Growing up I didn’t have a lot of control over the things that were happening to or around me.
I couldn’t control my parents’ divorce (which felt like both a blessing and a curse), I couldn’t control how many times my biological father would physically abuse me (which eventually included verbal and emotional abuse), and I couldn’t control the court-ordered visitation that occurred every other Thursday evening and every other weekend.
I first went to therapy my sophomore year of college and my therapist had a field day. It felt like every session she was giving me a new envelope containing a letter that stated: “Congratulations! You have been diagnosed with [insert name of mental illness]!” and attached would be a coupon that read: “Diagnosed with one mental illness? Get three more for free!”
It was exhausting and frustrating and I felt as though I was running circles around myself. I couldn’t control my depression or anxiety or OCD—and I had no idea what to do.
I was put into a group therapy session that met once a week called CBT (Cognitive Behavioral Therapy) and I met with my therapist once a month. Despite going to individual and group therapy, I still felt like I had no control over my life or mind. I was underwater, trying desperately to swim back up but every little thing that I couldn’t control was weighing me down by the ankles. And just when I would begin to see the surface and find the strength to kick faster and harder, something else would come along and drag me back down.
When I was 20, I started seeing a new therapist. After discussing all my previous diagnoses with her, and giving her a brief synopsis of my childhood, she paused and looked down at her notes.
“I think you have PTSD.”
There was silence in the office and my mind began to race. Sure, I had entertained the possibility that I might have PTSD, but I always dismissed it. Because surely that was a diagnosis for people who had been through way worse traumas than I had. Could my childhood even be categorized as traumatic?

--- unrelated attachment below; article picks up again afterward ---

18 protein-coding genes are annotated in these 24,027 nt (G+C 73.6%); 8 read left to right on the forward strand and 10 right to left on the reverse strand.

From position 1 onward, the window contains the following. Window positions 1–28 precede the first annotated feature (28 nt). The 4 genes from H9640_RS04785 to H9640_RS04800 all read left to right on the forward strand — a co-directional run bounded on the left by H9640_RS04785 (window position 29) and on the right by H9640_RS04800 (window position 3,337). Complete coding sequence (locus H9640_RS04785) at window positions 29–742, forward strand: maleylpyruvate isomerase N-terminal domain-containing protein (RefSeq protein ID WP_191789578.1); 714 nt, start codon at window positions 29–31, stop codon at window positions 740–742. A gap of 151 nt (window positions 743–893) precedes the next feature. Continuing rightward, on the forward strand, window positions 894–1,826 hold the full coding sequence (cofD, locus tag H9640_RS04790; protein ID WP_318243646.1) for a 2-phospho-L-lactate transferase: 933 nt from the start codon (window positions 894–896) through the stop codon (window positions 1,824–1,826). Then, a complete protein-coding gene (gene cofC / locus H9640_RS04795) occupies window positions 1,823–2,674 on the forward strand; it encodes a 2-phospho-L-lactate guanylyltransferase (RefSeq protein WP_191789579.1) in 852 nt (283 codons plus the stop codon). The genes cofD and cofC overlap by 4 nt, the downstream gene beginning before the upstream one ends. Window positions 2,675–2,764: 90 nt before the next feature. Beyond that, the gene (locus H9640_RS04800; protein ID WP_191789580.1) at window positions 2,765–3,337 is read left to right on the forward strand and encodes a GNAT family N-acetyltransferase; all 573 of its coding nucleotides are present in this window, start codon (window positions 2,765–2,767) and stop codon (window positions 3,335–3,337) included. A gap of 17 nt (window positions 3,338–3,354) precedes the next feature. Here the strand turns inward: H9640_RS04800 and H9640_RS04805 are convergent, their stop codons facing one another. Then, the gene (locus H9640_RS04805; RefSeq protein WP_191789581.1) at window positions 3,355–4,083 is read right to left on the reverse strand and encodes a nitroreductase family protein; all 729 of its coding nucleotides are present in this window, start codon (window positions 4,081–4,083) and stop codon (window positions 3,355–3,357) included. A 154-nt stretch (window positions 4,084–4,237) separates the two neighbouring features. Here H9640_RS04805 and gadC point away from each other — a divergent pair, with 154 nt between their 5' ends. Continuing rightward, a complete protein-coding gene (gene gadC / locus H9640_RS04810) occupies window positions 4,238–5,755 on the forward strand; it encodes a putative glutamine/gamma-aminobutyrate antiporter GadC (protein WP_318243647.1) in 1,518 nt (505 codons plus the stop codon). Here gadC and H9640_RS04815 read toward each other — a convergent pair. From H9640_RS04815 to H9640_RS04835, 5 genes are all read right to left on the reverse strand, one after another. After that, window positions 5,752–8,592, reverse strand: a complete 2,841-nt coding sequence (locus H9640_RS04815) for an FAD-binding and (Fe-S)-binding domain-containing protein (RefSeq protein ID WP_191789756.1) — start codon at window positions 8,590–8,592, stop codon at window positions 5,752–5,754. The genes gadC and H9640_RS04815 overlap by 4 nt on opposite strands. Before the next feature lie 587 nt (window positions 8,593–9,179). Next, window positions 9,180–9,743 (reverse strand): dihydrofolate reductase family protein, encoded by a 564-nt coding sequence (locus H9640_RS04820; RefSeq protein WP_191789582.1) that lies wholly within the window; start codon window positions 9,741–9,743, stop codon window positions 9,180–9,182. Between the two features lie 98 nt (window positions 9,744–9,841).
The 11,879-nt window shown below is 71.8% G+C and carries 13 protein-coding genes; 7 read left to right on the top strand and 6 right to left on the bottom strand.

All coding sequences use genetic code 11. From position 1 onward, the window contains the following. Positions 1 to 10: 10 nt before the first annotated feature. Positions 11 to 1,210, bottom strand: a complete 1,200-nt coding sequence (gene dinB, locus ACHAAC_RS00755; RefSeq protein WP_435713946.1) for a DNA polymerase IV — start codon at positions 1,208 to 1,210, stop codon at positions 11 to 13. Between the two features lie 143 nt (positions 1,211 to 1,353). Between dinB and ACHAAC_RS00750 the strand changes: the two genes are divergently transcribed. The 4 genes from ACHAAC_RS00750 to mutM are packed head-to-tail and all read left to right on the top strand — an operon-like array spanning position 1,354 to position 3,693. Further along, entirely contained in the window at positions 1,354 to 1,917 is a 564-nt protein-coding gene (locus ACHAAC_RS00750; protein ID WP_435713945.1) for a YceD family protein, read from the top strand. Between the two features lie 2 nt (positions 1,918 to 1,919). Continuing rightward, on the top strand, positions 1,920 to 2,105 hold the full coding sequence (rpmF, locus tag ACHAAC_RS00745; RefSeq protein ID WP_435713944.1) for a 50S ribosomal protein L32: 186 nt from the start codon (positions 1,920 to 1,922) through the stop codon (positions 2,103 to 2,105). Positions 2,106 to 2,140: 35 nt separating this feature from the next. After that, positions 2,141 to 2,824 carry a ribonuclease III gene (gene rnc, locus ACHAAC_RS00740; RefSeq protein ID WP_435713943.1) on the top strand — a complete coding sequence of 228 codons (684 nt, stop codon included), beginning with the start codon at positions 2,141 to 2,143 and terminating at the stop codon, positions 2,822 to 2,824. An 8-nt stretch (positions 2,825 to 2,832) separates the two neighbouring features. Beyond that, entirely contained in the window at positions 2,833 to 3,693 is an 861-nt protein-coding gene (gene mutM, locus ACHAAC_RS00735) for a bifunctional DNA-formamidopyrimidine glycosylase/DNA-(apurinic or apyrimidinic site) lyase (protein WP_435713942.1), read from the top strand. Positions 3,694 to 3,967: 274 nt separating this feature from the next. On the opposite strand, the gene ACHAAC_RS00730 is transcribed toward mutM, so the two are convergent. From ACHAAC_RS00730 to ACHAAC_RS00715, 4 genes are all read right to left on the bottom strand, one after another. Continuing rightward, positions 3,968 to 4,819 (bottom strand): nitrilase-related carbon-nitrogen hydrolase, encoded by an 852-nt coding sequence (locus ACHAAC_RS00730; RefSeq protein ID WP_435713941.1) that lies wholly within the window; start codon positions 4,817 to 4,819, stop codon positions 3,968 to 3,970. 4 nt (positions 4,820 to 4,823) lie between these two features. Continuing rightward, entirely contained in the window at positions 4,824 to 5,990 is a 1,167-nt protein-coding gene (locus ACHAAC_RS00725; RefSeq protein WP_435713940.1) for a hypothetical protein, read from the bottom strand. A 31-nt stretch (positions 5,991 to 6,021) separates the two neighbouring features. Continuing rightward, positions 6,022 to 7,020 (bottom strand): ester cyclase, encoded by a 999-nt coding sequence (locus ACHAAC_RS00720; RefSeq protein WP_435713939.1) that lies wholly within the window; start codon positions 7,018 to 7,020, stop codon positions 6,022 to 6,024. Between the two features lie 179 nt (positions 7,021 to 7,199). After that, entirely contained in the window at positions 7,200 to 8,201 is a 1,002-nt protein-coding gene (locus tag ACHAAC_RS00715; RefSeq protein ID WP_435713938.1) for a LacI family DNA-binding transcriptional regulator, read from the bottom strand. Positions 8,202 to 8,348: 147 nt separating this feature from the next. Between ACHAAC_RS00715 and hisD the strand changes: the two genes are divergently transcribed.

The short answer? Yes.
I recall bursting into tears after processing what she had said. It all made sense. There were so many signs that I had naively pushed away and written off.
For example, when I was a child, I would lay in bed and “zone out” by staring up at the ceiling. One minute it would be early afternoon and the next my mom would be calling me to dinner. I thought what I had been doing was normal. My therapist called it dissociation. To this day, I will flinch and tense up when I hear a loud noise or someone gets too close to me. According to my therapist, that was an instinct I had adopted over years of physical and verbal trauma to prepare myself for impact. I also don’t feel comfortable around big men, especially when they get loud or drunk—which led my therapist to point out just how much bigger my biological father was than current me and child me.
That one simple diagnosis gave me so much control.
I finally felt like I knew what was going on with my body and my brain. It was a breath of fresh, reassuring air that I was able to inhale after breaking the surface of the water I had been drowning in for years.
Now, the diagnosis wasn’t a magical cure-all. I wasn’t able to snap out of my depression, ignore my anxious thoughts, or cease picking the skin off my lips—but I did begin to learn how to cope properly.
Being diagnosed with PTSD has opened up a whole new world of support. I’ve been able to seek out resources catered specifically towards my struggles. I have gained tools to help me learn how to live with my trauma. I have found stories of people talking openly about their experiences with PTSD and healing from it too.
There are so many things I can’t control or change. But I was able to reclaim this. And right now, that’s enough.
You’re more than your pain, more than what happened. You are strong enough to heal from the heavy you carry. We encourage you to use TWLOHA’s FIND HELP Tool to locate professional help and to read more stories like this one here. If you reside outside of the US, please browse our growing International Resources database. You can also text TWLOHA to 741741 to be connected for free, 24/7 to a trained Crisis Text Line counselor. If it’s encouragement or a listening ear that you need, email our team at email@example.com.